What does it mean to have a voice in a formal democracy operating under neoliberal guidelines and with an almost entirely private media system? How can the people gain their voice and engage in a dialogue with hegemonic actors and discourses? In this book, Jorge Saavedra Utman examines the role of media and communicative practices during one of the largest social mobilizations in Latin America in the last 30 years: Chile's 2011 students' movement. Saavedra Utman observes the eye-catching, subversive, but also intimate practices that, in a country with a liberal democracy and neoliberal policies, allowed people to speak up and become political actors from grassroots positions. Presenting rich qualitative data that is sourced from interviews and focus groups with activists, he introduces a fresh perspective on the study of media and communications and social movements. Saavedra Utman paints a clearer picture of contentious events since 2011 - like the Arab Spring and Occupy - to understand the relevance of media and communications in contemporary quests for participation and democracy. Promising to be an important book, The Media Commons and Social Movements represents a significant contribution to our understanding of communicative dimensions of protest and social change.
After describing NAFTA as 'the worst trade deal maybe ever signed anywhere', Donald Trump's election seemed to represent the final nail in the coffin for North American economic integration. Following a decade of stagnation, however, Trump's victory presents a timely opportunity to reconsider North American integration and evaluate NAFTA's democratic track record in Mexico. In this book, Pablo Calderon Martinez presents a detailed analysis of NAFTA's influence as a political tool for democracy in Mexico. Extending beyond a mere economic or social exploration of the consequences of NAFTA, Calderon Martinez uses a three-tiered analysis based on causality mechanisms to explain how the interactions between internationalisation and democratisation unfolded in Mexico. Calderon Martinez's analysis demonstrates that Mexico's internationalisation project under the framework of NAFTA gave shape to, if not made, Mexico's democratisation process. An original and timely resource for scholars and students interested in understanding how - in cases like Mexico where transitions to democracy are characterised by a finely poised balance of power - small influences from abroad can make significant long-lasting differences domestically.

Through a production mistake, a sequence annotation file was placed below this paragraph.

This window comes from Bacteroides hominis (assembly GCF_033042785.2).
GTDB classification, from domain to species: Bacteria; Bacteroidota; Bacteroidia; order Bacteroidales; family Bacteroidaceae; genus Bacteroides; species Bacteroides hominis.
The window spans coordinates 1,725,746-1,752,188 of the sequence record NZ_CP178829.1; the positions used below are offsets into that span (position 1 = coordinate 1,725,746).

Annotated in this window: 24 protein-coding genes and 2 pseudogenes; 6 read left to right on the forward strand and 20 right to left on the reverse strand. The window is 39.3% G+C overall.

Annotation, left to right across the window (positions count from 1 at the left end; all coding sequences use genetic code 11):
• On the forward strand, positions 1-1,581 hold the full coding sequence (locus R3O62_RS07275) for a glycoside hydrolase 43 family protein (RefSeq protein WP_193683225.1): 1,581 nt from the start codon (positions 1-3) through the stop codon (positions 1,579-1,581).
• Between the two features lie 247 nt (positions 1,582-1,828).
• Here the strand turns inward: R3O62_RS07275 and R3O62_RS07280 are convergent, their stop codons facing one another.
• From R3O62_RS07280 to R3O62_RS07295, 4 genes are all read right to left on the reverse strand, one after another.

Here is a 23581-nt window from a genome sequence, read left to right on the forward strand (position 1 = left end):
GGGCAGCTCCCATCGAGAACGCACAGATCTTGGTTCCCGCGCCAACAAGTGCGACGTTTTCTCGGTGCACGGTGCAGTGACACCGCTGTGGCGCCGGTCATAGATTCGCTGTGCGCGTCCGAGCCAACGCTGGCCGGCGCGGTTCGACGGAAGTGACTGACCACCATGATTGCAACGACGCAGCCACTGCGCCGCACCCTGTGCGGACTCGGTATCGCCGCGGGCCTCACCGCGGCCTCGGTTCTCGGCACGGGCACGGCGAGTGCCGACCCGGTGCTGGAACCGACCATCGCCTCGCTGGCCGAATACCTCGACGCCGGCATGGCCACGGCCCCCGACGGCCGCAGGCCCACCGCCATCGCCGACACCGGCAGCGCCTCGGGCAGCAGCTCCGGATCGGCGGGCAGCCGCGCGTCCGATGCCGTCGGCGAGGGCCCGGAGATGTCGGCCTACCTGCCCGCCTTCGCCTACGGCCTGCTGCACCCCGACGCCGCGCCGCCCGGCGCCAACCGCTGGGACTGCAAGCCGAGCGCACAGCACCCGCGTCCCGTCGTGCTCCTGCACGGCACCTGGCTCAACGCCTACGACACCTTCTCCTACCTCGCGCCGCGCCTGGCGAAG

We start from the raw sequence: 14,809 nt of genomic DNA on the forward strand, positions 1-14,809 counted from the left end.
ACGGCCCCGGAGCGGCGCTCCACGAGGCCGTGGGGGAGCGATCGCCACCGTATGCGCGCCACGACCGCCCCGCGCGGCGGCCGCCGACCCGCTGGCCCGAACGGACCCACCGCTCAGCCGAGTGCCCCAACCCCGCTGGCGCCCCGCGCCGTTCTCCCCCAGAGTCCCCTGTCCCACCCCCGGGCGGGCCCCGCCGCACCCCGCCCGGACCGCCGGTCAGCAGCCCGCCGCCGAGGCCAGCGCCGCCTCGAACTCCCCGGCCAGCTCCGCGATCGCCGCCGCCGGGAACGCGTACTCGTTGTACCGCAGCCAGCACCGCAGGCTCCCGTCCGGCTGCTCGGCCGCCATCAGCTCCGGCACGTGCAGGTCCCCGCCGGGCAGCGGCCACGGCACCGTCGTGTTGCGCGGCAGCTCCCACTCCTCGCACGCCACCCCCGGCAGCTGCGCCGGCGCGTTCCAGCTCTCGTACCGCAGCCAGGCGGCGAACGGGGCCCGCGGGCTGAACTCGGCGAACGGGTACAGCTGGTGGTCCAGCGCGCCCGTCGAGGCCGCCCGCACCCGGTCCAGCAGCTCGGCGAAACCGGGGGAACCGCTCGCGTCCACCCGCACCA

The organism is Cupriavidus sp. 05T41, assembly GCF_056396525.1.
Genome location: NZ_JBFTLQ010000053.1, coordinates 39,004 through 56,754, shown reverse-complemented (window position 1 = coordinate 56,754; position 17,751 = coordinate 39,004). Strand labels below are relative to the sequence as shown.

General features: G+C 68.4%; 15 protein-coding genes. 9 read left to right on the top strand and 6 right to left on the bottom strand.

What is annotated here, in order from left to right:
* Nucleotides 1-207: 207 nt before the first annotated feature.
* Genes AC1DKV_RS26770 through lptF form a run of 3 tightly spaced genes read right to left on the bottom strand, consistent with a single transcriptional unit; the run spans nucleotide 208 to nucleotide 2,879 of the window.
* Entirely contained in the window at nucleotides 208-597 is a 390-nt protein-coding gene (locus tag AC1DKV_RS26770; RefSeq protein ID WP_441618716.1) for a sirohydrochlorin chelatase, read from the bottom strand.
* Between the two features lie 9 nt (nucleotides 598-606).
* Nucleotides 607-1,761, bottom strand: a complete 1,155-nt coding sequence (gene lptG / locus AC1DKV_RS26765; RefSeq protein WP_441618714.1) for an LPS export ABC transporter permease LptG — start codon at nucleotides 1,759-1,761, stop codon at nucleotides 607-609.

The Failure of Democracy in Iraq studies democratization in post-2003 Iraq, which has so far failed, due mainly to cultural and religious reasons. There are other factors, such as the legacy of the dictatorial regime, exclusionary policies, the problem of stateness, interference by regional powers, the rentier economy and sectarianism, that have impeded democracy and contributed to its failure, but the employment of religion in politics was the most to blame. The establishment of stable democratic institutions continues to elude Iraq, 15 years after toppling the dictatorship. The post-2003 Iraq could not completely eradicate the long historical tradition of despotic governance due to deep-seated religious beliefs and tribal values, along with widening societal ethno-sectarian rifts which precluded the negotiation of firm and stable elite settlements and pacts across communal lines. The book examines how the fear in neighbouring countries of a region-wide domino effect of the Iraq democratization process caused them to adopt interventionist policies towards Iraq that helped to stunt the development of democracy. The lack of commitment by the initiator of the democratic process, the United States, undermined the prospects of democratic consolidation. This is compounded by serious mistakes such as de-Ba'athification and the disbanding of the Iraqi army and security apparatuses which caused a security vacuum the US forces were not able to fill. The Failure of Democracy in Iraq is a key resource for all students and academics interested in democracy, Islam and Middle East Studies.